HMRC has said that its digital delivery team and business analysis team are being redeployed to focus on ensuring that a customs solution will be in place should it be required when the UK leaves the EU.

With the current perplexity surrounding Brexit, HMRC has stressed that ‘this does not indicate any expected outcome but is due to the level of work required to deliver any outcome’.

Capital Gains Tax Rule Changes for 2nd properties and property rentals

Second Property & Rented Property ‘Tax Trap’ for the Unwary

New Capital Gains Tax rules for 2nd properties and property rentals

Owners of second properties and let properties need to be aware that HMRC is planning to introduce new rules from 6 April 2020 to require payment of Capital Gains Tax much, much earlier! The window of payment will be reduced from 31 January following the year of the gain to a mere 30 days from the date of the sale.

Effectively, ‘in year’ reporting of the estimated gains – and payment of the tax – is mandatory under the new rules. Failure to report the gains and pay the tax will lead to penalties for landlords and second home owners.

You will only be able to offset losses accrued at the time of the disposal, so losses later in the year will not be available against the payment on account.

Summing Up:

  • If you make a capital gain in 2018/19 (before the new rules kick in) you will pay the capital gains tax on or by 31 January 2020.
  • For the sale of a house that is let, or a second property, with exchange of contracts occurring on, say, 15 April 2020 with completion happening on 15 May 2020, the Capital Gains Tax (CGT) has to be paid by 14 June 2020. This accelerates the payment of the tax to the Exchequer by 7 months.
  • So, perversely, the later year requires the Capital Gains Tax payment before the earlier year, as you can see above!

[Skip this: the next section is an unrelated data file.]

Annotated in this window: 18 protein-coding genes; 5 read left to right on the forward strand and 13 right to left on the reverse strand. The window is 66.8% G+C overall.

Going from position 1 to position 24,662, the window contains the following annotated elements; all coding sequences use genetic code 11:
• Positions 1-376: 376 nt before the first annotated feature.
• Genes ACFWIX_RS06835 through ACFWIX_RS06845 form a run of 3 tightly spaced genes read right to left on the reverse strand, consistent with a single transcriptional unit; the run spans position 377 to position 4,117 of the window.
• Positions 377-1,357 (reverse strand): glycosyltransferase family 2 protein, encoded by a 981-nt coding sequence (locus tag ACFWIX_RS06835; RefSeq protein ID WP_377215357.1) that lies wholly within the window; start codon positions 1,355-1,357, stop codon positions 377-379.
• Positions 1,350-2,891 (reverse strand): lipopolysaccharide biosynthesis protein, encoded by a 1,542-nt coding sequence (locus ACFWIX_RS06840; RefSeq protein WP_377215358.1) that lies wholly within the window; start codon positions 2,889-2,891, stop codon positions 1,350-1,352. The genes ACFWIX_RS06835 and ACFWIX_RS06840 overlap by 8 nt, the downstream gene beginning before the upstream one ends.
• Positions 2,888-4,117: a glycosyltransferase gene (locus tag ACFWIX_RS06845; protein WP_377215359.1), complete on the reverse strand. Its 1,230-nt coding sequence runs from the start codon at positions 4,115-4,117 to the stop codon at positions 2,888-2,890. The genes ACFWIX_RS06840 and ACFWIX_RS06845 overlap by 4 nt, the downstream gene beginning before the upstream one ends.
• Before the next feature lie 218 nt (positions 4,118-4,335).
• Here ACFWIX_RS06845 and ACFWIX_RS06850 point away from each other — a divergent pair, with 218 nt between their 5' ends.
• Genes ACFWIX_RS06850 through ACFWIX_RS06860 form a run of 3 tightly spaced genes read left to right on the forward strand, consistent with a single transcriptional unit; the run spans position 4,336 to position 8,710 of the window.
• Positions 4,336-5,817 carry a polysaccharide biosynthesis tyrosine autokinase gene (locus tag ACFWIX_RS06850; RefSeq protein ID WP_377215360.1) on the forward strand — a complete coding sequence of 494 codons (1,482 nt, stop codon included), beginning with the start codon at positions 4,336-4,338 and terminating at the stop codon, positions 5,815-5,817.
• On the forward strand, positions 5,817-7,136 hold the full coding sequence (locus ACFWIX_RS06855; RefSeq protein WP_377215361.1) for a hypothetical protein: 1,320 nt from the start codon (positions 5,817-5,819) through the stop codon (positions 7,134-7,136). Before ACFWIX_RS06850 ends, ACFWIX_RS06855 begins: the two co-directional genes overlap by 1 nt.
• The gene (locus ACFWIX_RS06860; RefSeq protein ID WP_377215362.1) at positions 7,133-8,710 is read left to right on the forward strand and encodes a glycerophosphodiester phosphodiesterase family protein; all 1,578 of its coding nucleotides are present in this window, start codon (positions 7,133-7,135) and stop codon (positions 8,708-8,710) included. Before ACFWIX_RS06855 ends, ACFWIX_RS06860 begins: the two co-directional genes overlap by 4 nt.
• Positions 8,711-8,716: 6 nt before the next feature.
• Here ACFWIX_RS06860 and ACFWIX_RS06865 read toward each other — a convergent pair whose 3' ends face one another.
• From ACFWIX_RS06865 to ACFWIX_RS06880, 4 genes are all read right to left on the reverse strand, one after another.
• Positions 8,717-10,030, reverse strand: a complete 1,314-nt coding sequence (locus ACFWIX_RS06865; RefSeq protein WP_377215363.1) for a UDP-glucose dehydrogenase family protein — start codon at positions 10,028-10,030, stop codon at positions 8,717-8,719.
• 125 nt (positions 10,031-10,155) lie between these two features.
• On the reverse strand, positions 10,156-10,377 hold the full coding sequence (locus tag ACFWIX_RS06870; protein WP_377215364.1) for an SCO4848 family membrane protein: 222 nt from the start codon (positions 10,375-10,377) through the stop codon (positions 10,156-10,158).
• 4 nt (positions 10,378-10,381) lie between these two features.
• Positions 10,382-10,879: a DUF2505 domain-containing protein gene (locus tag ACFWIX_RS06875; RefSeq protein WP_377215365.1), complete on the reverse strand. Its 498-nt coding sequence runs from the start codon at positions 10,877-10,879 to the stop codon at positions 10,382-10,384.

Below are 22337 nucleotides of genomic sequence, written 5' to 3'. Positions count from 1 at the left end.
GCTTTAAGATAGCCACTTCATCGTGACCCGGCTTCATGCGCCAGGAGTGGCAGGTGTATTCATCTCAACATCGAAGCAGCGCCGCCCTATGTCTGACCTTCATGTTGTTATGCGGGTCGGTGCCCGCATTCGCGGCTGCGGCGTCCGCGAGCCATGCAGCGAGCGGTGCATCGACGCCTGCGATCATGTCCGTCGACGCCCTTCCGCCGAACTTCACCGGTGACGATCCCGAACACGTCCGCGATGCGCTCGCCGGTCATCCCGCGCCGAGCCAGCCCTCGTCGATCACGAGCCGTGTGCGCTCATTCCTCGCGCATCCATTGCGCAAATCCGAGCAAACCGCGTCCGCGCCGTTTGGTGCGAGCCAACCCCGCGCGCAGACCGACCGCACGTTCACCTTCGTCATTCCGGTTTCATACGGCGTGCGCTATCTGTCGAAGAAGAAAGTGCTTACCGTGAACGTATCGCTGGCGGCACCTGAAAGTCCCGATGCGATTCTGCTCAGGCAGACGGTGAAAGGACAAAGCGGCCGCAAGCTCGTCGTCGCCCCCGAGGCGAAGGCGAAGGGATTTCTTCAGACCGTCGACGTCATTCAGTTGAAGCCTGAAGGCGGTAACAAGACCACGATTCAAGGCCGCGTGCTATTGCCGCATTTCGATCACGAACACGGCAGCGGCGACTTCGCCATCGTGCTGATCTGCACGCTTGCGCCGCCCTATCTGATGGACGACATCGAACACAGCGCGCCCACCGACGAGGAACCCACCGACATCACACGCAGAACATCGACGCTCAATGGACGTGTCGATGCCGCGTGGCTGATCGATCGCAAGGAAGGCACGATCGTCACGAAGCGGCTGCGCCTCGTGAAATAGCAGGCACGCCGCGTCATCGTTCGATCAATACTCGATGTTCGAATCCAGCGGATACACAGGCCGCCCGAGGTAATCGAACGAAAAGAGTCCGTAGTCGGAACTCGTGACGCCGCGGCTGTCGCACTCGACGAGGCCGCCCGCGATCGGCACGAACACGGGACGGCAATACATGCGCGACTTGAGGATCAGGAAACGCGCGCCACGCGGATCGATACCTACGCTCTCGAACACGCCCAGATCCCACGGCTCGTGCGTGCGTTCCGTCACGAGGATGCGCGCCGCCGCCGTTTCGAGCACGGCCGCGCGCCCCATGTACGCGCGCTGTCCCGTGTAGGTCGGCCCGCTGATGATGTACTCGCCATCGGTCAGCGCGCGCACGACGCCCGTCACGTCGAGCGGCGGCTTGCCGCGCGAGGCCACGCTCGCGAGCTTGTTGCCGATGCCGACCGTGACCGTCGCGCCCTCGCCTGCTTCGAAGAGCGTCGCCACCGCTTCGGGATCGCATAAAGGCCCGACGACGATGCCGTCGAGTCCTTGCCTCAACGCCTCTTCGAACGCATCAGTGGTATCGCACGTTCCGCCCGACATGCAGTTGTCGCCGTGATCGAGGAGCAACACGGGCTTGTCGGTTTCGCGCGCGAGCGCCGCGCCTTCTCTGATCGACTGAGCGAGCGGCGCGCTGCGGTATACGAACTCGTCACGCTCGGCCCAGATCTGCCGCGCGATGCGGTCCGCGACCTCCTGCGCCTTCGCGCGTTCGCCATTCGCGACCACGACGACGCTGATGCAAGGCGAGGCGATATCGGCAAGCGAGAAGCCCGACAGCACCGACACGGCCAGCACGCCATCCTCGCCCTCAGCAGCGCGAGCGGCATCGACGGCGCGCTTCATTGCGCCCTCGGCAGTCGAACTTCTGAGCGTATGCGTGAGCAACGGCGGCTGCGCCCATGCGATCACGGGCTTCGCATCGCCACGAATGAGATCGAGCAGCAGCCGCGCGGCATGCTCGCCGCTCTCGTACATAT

The other difficulty is knowing what rate to apply because a higher rate taxpayer has to pay 28% on a gain but a basic rate taxpayer has to pay tax at 18% up to the limit of the basic rate band that is unused. This is, of course, one situation where Taxfile can help to work out the tax implications for its customers. Tax calculations are what we do best and we’re here to help you!

Note that Scottish tax rates may vary.

HMRC is currently assessing feedback on their consultation, which closed on 6 June 2018.

If you believe this change of rules is wrong, one option is to write to your MP to complain.

Professional Help with Tax & Accountancy – for Landlords & More

For help with accountancy and tax for any property, lettings or any capital gains situation you may find yourself in, contact your nearest branch of Taxfile. We have London offices in Tulse Hill (SE21), Dulwich, Battersea (SW8) and another in the Exeter in the South West along with additional tax consultants in Carlisle in the North of England, Yorkshire in the North East, Poole/Dorset and Plymouth in the West Country. Call 0208 761 8000 for an introductory chat or appointment, contact us here or click the bold links for more information. We’ll be happy to help and to get your tax affairs in order.